Tart Cherries (frozen, pitted) - from Mick Klug Farm, St. Joseph, MI
*All items are grown / produced by us unless otherwise indicated.
Farm Photo Journal
Good morning from the farm!
Long days of sunshine have returned to the farm. We've hit 12 hour day lengths, and there's a noticeably higher sun in the sky. We think about March in the same way that we think about October. We're filled with appreciation for the season at hand and with anticipation for the next season to come. In October, we're ready to slow down after the hot, long days of summer. In March, we're filled with excitement to "spring" into a higher speed in the mild, muddy fields.
While we wait for fields to thaw, we work mostly indoors. Last week, Jeff seeded radishes and salad turnips into the hoophouse. These are our first spring crops we plan to have ready in late April for spring CSA members!
Tyler and Mark don short sleeves as they seed flat after flat in the sunny greenhouse. In the past two weeks alone, they've seeded thousands swiss chard, tomatoes, bok choy and lettuce seeds.
Jen visits partner farms to source farm products for our CSA members and deliver Prairie Wind farm produce to partners. Our bountiful rutabaga crop made it to chefs in Chicago through a partnership with Frillman Farms, who helps to deliver our produce to chefs interested in both of our farms' organic, local products.
Outside, the beauty and art that is created in winter ice and snow remind us to be patient. We captured a picture of the ice slowly slipping off of the chicken wire, holding a hexagonal shape in the process.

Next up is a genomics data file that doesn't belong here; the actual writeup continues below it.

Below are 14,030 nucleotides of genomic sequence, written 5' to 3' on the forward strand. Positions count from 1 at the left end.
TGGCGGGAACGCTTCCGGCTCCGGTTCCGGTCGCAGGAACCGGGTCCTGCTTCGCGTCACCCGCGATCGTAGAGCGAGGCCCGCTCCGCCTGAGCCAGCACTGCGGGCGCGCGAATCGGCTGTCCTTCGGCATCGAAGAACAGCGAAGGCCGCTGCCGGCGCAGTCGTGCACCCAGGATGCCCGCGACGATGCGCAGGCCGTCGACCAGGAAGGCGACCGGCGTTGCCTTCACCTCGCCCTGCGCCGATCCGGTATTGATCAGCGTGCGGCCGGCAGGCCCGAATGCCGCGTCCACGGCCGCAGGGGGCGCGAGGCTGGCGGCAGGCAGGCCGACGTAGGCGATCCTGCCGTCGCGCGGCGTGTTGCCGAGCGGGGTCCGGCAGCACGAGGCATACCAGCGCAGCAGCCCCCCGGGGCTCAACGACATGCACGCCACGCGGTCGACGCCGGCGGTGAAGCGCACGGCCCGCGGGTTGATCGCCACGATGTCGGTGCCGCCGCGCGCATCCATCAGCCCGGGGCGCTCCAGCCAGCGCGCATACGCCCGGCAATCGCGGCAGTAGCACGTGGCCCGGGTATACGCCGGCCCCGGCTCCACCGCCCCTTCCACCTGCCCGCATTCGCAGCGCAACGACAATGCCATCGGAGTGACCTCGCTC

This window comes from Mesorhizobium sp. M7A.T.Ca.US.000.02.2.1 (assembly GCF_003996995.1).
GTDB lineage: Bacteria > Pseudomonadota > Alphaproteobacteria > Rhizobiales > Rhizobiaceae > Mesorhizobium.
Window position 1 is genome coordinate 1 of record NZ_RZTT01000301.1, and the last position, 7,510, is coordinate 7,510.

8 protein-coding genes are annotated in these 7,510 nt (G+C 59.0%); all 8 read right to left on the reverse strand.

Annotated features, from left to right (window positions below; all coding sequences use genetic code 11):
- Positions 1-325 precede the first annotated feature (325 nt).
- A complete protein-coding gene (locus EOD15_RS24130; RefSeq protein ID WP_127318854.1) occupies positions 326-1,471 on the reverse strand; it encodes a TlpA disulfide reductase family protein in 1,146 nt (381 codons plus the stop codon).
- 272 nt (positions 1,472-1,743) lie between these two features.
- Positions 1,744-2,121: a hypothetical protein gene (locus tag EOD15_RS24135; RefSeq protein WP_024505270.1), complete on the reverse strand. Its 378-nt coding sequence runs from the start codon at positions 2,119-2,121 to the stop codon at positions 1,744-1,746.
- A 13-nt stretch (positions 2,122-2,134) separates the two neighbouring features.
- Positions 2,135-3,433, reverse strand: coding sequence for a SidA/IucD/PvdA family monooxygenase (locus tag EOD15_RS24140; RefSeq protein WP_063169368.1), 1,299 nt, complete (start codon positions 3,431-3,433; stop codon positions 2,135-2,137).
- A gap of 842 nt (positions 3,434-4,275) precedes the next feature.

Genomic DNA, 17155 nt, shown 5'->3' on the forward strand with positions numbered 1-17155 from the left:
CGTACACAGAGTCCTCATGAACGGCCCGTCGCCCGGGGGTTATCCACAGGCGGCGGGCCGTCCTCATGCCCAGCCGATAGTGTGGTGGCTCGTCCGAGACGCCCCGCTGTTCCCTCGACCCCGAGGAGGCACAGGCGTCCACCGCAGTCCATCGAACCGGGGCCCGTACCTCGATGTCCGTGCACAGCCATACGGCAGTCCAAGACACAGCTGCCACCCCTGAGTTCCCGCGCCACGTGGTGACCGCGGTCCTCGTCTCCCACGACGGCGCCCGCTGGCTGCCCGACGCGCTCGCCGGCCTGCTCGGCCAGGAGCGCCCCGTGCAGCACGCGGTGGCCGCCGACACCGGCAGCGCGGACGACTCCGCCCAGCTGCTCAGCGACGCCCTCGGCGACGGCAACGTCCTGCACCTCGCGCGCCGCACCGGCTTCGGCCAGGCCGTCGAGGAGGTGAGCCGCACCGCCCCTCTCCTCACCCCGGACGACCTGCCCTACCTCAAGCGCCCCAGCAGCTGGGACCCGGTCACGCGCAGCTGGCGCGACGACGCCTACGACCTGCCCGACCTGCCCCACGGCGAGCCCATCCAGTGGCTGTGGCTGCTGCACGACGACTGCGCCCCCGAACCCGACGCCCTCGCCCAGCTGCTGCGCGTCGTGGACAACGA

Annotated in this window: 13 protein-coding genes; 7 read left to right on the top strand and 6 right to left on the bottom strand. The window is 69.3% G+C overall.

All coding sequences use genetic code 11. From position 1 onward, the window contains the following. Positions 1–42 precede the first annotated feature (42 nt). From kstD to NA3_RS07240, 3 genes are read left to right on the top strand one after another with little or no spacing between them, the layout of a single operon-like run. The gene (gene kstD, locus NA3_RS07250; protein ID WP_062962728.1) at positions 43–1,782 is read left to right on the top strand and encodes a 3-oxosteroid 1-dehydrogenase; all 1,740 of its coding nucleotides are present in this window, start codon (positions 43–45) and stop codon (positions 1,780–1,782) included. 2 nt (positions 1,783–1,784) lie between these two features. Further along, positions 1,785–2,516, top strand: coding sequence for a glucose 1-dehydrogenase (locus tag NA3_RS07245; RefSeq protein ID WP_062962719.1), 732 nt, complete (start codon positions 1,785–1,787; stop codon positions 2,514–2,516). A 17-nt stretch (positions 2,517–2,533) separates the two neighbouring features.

The remains of field crops slowly become "green manure" for our fields, providing organic matter that will give nutrients back to the soil.
Sunshine slowly melts snow from the tops of hoophouses as the sunlight and warmth are welcomed by the spring spinach and onion crops beneath.
We also take time for a winter walk along the quiet, icy beach. We listen as our boys chatter on about the traditional spring activities around the farm like welcoming our new crew, catching frogs and playing in rain puddles. We're all ready to get muddy again.
Have a great week!
Jeff, Jen, Owen, Gavin and the farm crew
Notes from the Farm Kitchen
Ginger is a tropical plant that we grow in our hoophouses throughout the summer and its one of the first crops we seed in the greenhouse. The seed ginger comes from the Hawaii and will arrive in the next week or two. As soon as it arrives, we will plant the ginger pieces into flats in our greenhouse. Throughout the summer, we tend to the crop by weeding, adding compost, watering, and we hill the beds to keep the ginger bulbs protected and allow them to continue to grow taller. When the plants are nearly waist-high, we dig an experimental patch to see the size of the treasure beneath. Members will receive frozen fresh ginger this week, which is simple to use as you needn't peel or wash. Simply remove frozen ginger from the package, microplane or grate the ginger to whatever portion you need and then, reseal and freeze the remaining portion for later use. I add ginger to everything from baked goods to hot tea to stir-fries to my morning oatmeal. Enjoy the taste of summer!
Farm Kitchen Recipes
Tart Cherry Clafoutis 1 cup milk 3 eggs 1/2 cup sugar 1 teaspoon vanilla extract 2 tablespoons butter, melted 1/2 cup all-purpose flour 2 cups tart cherries Handful of sliced almonds